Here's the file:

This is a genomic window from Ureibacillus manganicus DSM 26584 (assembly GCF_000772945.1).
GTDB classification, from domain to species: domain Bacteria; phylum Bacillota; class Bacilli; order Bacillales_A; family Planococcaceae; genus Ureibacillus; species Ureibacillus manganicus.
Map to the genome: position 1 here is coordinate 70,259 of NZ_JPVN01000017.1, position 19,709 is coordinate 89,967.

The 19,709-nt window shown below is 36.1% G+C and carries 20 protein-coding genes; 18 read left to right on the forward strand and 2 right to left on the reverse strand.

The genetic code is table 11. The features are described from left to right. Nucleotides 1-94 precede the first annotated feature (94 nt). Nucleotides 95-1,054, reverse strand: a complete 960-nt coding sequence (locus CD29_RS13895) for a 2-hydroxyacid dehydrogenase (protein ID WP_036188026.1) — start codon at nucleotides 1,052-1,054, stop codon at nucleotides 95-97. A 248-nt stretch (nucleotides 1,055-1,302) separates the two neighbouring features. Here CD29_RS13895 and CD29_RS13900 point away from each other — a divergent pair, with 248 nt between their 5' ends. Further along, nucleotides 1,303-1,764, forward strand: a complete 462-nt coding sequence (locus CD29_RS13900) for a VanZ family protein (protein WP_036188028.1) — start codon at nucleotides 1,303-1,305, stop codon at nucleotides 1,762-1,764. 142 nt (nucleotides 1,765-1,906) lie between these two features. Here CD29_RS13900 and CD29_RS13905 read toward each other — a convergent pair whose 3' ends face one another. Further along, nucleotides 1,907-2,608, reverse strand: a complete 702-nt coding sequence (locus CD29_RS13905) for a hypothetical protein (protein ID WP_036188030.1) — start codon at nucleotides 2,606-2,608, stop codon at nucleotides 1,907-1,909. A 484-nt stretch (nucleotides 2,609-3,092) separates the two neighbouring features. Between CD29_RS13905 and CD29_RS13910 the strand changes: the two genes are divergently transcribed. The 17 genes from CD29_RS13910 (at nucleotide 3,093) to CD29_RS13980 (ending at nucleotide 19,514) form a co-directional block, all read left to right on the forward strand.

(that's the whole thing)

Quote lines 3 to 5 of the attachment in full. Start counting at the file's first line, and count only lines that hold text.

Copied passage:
Map to the genome: position 1 here is coordinate 70,259 of NZ_JPVN01000017.1, position 19,709 is coordinate 89,967.

The 19,709-nt window shown below is 36.1% G+C and carries 20 protein-coding genes; 18 read left to right on the forward strand and 2 right to left on the reverse strand.

The genetic code is table 11. The features are described from left to right. Nucleotides 1-94 precede the first annotated feature (94 nt). Nucleotides 95-1,054, reverse strand: a complete 960-nt coding sequence (locus CD29_RS13895) for a 2-hydroxyacid dehydrogenase (protein ID WP_036188026.1) — start codon at nucleotides 1,052-1,054, stop codon at nucleotides 95-97. A 248-nt stretch (nucleotides 1,055-1,302) separates the two neighbouring features. Here CD29_RS13895 and CD29_RS13900 point away from each other — a divergent pair, with 248 nt between their 5' ends. Further along, nucleotides 1,303-1,764, forward strand: a complete 462-nt coding sequence (locus CD29_RS13900) for a VanZ family protein (protein WP_036188028.1) — start codon at nucleotides 1,303-1,305, stop codon at nucleotides 1,762-1,764. 142 nt (nucleotides 1,765-1,906) lie between these two features. Here CD29_RS13900 and CD29_RS13905 read toward each other — a convergent pair whose 3' ends face one another. Further along, nucleotides 1,907-2,608, reverse strand: a complete 702-nt coding sequence (locus CD29_RS13905) for a hypothetical protein (protein ID WP_036188030.1) — start codon at nucleotides 2,606-2,608, stop codon at nucleotides 1,907-1,909. A 484-nt stretch (nucleotides 2,609-3,092) separates the two neighbouring features. Between CD29_RS13905 and CD29_RS13910 the strand changes: the two genes are divergently transcribed. The 17 genes from CD29_RS13910 (at nucleotide 3,093) to CD29_RS13980 (ending at nucleotide 19,514) form a co-directional block, all read left to right on the forward strand.